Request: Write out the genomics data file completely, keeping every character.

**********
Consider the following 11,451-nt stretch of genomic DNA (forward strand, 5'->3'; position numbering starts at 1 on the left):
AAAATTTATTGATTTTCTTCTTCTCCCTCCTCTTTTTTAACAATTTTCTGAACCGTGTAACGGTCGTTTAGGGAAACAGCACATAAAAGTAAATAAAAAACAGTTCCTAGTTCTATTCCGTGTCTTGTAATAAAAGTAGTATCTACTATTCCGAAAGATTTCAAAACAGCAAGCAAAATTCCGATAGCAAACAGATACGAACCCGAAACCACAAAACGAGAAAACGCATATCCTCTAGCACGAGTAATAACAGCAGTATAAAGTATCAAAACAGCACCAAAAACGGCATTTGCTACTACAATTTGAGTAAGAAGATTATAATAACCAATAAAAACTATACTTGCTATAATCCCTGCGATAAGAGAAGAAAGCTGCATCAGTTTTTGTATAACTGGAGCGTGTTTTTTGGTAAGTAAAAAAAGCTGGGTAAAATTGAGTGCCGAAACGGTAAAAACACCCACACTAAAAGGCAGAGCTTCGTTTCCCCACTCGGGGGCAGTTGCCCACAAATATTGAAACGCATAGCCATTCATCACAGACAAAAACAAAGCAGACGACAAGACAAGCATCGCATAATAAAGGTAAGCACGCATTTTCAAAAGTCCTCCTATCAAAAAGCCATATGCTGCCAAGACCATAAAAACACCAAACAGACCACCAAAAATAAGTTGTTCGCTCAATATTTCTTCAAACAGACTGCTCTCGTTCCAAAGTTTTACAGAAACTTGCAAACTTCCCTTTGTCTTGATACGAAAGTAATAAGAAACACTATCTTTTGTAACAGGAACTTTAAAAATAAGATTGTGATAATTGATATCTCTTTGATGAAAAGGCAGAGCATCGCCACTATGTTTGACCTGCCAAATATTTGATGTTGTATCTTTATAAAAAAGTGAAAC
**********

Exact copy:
Consider the following 11,451-nt stretch of genomic DNA (forward strand, 5'->3'; position numbering starts at 1 on the left):
AAAATTTATTGATTTTCTTCTTCTCCCTCCTCTTTTTTAACAATTTTCTGAACCGTGTAACGGTCGTTTAGGGAAACAGCACATAAAAGTAAATAAAAAACAGTTCCTAGTTCTATTCCGTGTCTTGTAATAAAAGTAGTATCTACTATTCCGAAAGATTTCAAAACAGCAAGCAAAATTCCGATAGCAAACAGATACGAACCCGAAACCACAAAACGAGAAAACGCATATCCTCTAGCACGAGTAATAACAGCAGTATAAAGTATCAAAACAGCACCAAAAACGGCATTTGCTACTACAATTTGAGTAAGAAGATTATAATAACCAATAAAAACTATACTTGCTATAATCCCTGCGATAAGAGAAGAAAGCTGCATCAGTTTTTGTATAACTGGAGCGTGTTTTTTGGTAAGTAAAAAAAGCTGGGTAAAATTGAGTGCCGAAACGGTAAAAACACCCACACTAAAAGGCAGAGCTTCGTTTCCCCACTCGGGGGCAGTTGCCCACAAATATTGAAACGCATAGCCATTCATCACAGACAAAAACAAAGCAGACGACAAGACAAGCATCGCATAATAAAGGTAAGCACGCATTTTCAAAAGTCCTCCTATCAAAAAGCCATATGCTGCCAAGACCATAAAAACACCAAACAGACCACCAAAAATAAGTTGTTCGCTCAATATTTCTTCAAACAGACTGCTCTCGTTCCAAAGTTTTACAGAAACTTGCAAACTTCCCTTTGTCTTGATACGAAAGTAATAAGAAACACTATCTTTTGTAACAGGAACTTTAAAAATAAGATTGTGATAATTGATATCTCTTTGATGAAAAGGCAGAGCATCGCCACTATGTTTGACCTGCCAAATATTTGATGTTGTATCTTTATAAAAAAGTGAAAC